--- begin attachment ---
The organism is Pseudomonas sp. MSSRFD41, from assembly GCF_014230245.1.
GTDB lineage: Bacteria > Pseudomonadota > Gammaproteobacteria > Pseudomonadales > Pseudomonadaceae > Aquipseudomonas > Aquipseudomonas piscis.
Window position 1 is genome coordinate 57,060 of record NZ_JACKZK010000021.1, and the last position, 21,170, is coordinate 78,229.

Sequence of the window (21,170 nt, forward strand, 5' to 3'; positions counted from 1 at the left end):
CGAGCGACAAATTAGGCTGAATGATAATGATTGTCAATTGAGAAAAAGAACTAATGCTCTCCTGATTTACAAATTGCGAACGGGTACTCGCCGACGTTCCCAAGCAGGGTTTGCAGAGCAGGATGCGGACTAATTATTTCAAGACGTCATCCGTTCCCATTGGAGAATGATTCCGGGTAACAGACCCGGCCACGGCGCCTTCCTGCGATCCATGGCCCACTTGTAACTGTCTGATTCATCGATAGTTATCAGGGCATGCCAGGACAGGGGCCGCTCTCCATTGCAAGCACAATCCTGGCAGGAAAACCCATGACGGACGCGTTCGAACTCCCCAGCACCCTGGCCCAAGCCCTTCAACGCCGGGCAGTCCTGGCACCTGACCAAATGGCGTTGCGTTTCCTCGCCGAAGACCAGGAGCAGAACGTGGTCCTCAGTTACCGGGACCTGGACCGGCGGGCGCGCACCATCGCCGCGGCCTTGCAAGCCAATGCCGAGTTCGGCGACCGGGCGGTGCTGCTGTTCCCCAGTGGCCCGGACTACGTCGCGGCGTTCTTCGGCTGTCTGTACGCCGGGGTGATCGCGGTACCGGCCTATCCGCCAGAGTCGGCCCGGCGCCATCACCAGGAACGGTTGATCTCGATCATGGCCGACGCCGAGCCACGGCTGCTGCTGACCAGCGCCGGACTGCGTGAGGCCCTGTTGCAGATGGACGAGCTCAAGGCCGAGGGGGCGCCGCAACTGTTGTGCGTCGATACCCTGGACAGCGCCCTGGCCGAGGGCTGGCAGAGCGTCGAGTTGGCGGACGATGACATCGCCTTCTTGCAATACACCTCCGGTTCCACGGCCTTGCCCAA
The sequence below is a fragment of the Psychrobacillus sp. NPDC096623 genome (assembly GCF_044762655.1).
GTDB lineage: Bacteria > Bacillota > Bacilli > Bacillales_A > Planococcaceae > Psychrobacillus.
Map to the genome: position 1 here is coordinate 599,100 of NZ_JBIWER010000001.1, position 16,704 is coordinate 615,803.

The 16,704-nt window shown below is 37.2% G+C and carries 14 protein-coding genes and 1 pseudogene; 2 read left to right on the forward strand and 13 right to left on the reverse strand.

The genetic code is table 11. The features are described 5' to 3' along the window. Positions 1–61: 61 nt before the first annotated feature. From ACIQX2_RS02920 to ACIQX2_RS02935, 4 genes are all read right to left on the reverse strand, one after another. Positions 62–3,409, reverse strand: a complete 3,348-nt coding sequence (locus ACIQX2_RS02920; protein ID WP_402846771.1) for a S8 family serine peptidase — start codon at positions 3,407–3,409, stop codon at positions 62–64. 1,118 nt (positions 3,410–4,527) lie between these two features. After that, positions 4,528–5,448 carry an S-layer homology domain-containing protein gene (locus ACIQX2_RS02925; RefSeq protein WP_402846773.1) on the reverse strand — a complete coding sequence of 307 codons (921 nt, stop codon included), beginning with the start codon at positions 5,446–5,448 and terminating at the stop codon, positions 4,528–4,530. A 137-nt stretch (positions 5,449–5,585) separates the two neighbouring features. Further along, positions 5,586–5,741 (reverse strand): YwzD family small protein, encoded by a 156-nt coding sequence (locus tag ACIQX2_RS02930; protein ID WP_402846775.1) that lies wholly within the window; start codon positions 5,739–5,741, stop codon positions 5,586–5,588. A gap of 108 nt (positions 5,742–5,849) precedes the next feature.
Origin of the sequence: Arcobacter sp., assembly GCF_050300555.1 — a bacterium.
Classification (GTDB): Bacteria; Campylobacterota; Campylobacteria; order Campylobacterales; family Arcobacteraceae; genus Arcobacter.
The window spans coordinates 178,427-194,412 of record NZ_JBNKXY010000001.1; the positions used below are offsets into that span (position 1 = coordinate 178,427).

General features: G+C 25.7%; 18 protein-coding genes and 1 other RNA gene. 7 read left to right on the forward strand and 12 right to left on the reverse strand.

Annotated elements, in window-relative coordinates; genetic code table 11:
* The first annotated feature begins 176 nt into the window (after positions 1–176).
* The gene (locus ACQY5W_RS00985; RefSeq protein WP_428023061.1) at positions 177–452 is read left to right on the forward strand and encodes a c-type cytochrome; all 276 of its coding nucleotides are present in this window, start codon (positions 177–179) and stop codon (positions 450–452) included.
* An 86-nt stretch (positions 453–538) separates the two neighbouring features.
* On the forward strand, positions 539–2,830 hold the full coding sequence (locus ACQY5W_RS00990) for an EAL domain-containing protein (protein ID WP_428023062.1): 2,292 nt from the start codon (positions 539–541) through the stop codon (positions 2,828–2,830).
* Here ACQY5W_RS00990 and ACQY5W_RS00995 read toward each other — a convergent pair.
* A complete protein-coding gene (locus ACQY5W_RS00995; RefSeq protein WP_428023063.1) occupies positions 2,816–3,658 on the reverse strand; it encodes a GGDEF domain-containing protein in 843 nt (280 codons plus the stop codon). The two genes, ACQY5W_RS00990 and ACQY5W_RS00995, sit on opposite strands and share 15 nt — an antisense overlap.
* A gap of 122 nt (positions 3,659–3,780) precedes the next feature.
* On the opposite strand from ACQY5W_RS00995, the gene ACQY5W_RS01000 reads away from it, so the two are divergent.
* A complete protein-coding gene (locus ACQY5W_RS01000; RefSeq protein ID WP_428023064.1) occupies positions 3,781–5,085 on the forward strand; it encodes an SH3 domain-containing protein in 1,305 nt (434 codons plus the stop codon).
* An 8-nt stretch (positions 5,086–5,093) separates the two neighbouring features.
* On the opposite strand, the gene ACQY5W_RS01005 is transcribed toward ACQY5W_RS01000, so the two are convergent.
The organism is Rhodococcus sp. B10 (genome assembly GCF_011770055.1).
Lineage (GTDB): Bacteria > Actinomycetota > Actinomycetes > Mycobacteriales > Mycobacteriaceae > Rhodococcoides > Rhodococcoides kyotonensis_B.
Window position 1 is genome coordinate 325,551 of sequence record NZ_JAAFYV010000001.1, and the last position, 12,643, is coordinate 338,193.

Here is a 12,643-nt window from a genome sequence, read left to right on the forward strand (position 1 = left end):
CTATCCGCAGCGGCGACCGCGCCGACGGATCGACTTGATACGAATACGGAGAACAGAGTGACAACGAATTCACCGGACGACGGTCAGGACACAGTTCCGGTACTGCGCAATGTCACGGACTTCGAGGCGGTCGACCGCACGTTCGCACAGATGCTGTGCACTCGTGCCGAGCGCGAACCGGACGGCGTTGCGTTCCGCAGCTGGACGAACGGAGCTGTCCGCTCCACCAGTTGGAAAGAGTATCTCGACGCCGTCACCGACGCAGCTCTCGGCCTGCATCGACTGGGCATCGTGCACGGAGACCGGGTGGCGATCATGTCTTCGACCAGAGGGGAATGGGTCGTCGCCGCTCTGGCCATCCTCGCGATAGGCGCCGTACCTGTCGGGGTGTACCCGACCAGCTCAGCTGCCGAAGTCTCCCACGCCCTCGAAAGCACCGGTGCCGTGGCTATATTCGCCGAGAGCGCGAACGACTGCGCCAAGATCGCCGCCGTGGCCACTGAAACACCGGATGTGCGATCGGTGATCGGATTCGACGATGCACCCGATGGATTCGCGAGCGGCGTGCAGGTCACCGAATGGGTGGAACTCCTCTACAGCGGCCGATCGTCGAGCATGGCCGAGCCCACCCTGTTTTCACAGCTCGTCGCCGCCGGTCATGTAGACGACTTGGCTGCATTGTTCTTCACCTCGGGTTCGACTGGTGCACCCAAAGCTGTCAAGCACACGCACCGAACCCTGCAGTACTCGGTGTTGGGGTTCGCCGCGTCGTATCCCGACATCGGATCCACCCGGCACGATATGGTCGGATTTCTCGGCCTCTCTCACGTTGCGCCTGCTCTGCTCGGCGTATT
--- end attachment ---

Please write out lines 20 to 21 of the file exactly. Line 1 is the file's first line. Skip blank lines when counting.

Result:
* Here ACQY5W_RS00990 and ACQY5W_RS00995 read toward each other — a convergent pair.
* A complete protein-coding gene (locus ACQY5W_RS00995; RefSeq protein WP_428023063.1) occupies positions 2,816–3,658 on the reverse strand; it encodes a GGDEF domain-containing protein in 843 nt (280 codons plus the stop codon). The two genes, ACQY5W_RS00990 and ACQY5W_RS00995, sit on opposite strands and share 15 nt — an antisense overlap.